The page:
It’s important when communicating with people over social media that you don’t come across as a mindless automaton. There may be a couple of reasons why you come across this way. Either you actually have some kind of automated content curator spitting out mindless junk, or you have an actual person on your social accounts, but this person is so single-minded toward sales or some other goal that they might as well be a robot.
When you’re communicating on social media, you have to actually be social. You have to make small talk with your followers, share random funny things you either find on the Internet or produce yourself, get excited about things happening in your industry that may not have anything to do with you directly.
This kind of interaction is sometimes seen as superfluous and a waste of time by business owners, but it’s the only way that anyone on social media will ever pay attention to you. In other words, on social media, your business can’t be a business, it has to be a person.
Authors are intimately familiar with the process of creating new characters for a story. In a sense, when you create a social media account, this is exactly what you’re doing. Authors might spend a great deal of time thinking about the background of a character, the character’s favorite things to do, the way the character dresses, what the character eats, how well the character maintains herself, and a variety of other setups that explain or enhance the character’s motivations within the story.
For your business social media accounts, you might not go quite as in-depth, but you can create a character, and with every post you plan, imagine what that character would post. For example, a skateboard company might create a Tony Hawk-like personality to tweet from. An ice cream parlour might send messages like a cartoon character. An web server company might talk like a hacker. The possibilities are endless, as long as the personality matches with the professionalism (or casualness) of your brand.
The Real Deal
Sometimes you want to get personal with your customer base and talk to them just like you would if you were meeting them at a party, or becoming online friends. Another approach for your business social media accounts is to use them like personal accounts. Make no bones about who is behind the keyboard, use your own personal name, post random thoughts throughout the day. If you’re too busy to maintain that, you could hire a “manager of communications” or something like that to do the exact same thing.
A prime example of this method comes from the Twitter account for the cable channel, Syfy. Now, Syfy has a number of Twitter accounts including @SyfyAU, @SyfyUK, @SyfyPR, and accounts representing whatever number of shows they broadcast in any given year. But their main account, the one you follow if you’re looking for everything Syfy-related, has the name Ted A’Zary as its public-facing name. Ted is a senior executive at Syfy and he takes the time every day to tweet, retweet, and respond to questions just like he would if it was his own personal account.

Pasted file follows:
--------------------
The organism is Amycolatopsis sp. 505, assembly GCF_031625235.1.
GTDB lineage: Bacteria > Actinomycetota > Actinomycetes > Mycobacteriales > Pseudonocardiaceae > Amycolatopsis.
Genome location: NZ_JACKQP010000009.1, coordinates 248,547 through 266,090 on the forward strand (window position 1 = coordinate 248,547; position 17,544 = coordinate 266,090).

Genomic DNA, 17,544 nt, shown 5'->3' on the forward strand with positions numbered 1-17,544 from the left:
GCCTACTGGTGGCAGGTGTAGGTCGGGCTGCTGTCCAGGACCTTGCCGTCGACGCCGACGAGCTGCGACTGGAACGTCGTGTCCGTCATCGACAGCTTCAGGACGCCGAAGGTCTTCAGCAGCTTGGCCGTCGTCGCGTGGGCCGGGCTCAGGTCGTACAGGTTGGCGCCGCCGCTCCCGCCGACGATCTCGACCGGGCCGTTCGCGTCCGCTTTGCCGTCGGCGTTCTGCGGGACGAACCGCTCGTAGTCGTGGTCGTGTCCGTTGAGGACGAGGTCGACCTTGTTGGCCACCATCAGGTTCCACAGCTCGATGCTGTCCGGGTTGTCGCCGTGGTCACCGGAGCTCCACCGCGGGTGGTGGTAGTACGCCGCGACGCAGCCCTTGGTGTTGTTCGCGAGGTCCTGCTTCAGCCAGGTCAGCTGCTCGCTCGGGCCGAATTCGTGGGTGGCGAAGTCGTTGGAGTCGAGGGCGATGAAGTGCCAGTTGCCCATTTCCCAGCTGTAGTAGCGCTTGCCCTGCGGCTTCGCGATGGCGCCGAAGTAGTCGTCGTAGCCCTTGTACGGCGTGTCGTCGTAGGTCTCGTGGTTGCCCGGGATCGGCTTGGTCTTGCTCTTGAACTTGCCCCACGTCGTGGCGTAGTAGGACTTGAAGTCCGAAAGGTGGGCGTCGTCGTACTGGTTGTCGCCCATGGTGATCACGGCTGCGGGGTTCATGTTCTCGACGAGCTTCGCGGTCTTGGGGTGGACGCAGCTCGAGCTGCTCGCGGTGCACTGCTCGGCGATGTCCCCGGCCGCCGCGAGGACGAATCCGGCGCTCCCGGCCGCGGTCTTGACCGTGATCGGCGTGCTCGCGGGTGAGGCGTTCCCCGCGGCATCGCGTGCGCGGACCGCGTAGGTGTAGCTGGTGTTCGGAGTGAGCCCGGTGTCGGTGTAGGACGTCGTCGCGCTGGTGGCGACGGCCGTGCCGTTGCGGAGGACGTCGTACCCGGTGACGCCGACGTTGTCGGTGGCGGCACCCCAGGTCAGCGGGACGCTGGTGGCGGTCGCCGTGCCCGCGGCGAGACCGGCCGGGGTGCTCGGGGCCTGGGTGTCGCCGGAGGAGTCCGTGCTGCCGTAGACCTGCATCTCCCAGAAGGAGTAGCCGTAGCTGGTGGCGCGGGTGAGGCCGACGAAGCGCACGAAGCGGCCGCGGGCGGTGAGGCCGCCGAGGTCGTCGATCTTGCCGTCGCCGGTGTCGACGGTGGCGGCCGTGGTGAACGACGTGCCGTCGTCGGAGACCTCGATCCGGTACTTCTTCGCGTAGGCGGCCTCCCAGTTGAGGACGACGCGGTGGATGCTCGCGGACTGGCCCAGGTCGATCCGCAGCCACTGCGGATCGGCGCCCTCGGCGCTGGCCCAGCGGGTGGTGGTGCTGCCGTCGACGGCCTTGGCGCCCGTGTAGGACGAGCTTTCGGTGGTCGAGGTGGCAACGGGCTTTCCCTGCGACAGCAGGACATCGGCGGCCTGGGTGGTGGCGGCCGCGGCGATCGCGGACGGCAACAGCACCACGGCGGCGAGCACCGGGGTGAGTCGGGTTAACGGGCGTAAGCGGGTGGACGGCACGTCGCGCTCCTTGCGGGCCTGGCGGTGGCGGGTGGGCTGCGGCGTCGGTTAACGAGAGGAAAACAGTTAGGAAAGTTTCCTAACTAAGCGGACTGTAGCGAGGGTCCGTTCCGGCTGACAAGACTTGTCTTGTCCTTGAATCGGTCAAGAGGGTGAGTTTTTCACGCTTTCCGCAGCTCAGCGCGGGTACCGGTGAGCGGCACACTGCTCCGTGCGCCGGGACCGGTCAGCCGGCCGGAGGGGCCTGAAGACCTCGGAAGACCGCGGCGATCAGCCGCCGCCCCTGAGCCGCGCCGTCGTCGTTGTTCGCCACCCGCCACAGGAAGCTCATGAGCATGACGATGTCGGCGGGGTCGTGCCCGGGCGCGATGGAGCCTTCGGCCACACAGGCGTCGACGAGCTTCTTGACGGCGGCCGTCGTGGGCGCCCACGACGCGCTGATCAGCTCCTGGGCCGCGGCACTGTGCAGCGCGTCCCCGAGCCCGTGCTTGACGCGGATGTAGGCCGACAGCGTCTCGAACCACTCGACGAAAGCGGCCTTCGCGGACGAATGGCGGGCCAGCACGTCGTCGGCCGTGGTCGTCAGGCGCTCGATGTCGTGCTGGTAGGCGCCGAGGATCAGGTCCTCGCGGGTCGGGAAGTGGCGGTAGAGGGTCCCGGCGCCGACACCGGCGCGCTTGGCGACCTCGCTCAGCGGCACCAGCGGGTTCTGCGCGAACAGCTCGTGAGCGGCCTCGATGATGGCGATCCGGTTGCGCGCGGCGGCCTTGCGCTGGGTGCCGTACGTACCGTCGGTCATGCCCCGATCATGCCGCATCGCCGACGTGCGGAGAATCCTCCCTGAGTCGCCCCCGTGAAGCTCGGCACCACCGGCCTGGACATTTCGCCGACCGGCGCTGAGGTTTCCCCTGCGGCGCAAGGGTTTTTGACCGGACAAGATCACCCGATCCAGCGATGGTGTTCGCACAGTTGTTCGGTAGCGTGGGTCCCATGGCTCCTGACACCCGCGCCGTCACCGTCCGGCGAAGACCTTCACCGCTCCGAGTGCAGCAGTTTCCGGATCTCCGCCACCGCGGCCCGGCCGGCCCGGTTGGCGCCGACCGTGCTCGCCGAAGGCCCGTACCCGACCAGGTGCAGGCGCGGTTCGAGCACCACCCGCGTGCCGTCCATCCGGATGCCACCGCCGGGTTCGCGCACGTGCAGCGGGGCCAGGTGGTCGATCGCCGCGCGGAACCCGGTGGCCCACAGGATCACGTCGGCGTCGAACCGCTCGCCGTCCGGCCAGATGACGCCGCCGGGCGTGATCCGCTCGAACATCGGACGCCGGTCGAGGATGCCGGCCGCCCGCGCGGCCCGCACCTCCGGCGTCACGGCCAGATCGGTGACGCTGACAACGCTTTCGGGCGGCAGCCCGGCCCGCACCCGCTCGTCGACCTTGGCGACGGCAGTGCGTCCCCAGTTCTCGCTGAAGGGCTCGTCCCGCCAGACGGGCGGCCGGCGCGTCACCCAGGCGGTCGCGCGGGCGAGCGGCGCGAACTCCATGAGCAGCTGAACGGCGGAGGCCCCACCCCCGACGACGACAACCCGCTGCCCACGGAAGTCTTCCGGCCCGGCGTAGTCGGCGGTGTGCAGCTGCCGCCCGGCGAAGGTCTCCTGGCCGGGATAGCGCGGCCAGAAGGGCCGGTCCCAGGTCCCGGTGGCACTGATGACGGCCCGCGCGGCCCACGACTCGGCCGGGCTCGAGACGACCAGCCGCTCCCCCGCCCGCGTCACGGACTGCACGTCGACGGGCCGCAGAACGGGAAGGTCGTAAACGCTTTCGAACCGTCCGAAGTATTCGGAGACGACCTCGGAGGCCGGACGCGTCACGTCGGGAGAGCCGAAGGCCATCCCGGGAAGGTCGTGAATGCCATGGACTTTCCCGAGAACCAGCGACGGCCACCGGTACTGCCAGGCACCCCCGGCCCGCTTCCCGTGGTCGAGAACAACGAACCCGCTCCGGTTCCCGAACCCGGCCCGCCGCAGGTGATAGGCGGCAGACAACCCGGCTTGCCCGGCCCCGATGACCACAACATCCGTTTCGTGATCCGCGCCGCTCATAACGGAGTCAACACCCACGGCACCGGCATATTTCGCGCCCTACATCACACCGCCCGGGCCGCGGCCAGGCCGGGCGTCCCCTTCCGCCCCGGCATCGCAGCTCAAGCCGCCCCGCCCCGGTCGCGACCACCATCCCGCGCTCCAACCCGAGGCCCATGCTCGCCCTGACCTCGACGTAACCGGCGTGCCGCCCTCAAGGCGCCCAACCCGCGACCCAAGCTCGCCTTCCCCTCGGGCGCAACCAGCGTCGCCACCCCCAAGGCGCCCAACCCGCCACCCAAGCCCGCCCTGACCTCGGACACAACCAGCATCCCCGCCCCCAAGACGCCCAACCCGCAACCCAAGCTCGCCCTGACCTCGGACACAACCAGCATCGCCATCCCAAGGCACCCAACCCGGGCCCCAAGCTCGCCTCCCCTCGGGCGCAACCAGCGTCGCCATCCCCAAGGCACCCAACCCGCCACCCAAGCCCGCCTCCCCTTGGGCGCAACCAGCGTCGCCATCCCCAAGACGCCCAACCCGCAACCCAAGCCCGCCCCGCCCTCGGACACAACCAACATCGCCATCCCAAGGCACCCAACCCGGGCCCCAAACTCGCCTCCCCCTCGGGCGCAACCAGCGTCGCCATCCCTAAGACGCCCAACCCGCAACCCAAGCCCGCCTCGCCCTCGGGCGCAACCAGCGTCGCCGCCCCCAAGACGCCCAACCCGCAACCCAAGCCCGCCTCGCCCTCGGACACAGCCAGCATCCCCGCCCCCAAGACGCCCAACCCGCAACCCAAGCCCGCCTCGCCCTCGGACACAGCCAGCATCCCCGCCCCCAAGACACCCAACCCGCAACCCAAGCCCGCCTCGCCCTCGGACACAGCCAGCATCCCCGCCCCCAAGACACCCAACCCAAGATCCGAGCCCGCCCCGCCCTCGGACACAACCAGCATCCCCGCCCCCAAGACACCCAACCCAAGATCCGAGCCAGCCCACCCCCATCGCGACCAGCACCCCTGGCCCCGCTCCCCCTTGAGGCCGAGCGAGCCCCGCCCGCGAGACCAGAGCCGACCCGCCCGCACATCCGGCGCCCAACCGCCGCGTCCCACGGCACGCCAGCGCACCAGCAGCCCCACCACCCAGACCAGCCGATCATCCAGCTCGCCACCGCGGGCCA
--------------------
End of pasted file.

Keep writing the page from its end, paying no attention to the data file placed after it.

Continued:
There are a lot of things to consider if you wanted to go this route, including if you have enough time to devote to it, or if you have the budget to hire someone else to devote their time to it, but if you do go this way, you’ll find you’re not just gathering followers, you’re gathering friends. And, in the long run, friends are a lot more loyal than customers. An important thing to note, however, is that if you decide to hire someone to do this, you should find someone who shares your vision and drive for the success of your company so that they can echo your excitement over new company developments which they will invariably share over social media.
One of the main culprits of social accounts sounding like robots is when you use a method for scheduling posts, and then set it and forget it. Scheduled posts are an important tool, but never allow them to be the center of your social strategy. Take the time to see what’s up at any given moment on the Internet and add your voice to the noise right then and there. If you have something that needs to go out at a particular time, that’s great, but don’t let that keep you from being spontaneous and relevant.
You don’t want to miss, for example, when the entire Internet is talking about a couple of llamas that are on the loose in Arizona. Grab onto that opportunity and ride that wave, because by the time you can create a custom graphic and make it all shiny and professional, the wave will have crashed, the moment is over, the llamas are captured, and you’re left with a useless graphic you can either use and appear irrelevant, or keep to yourself knowing how many hours you wasted on it. Timing is everything, especially on a medium that updates the entire world in real time.
Death to the Robots
Okay, so Skynet’s not about to take over. The singularity is a few years down the road. That big fighting robot in Japan seems to be well under control. But we can stem the tide of robot revolution even more by making our online connections real and human. Especially if you’re interested in building a loyal customer base. What other methods have you found to be successful in the war against automatons? Or do you think robots are just great and we should welcome our robot overlords?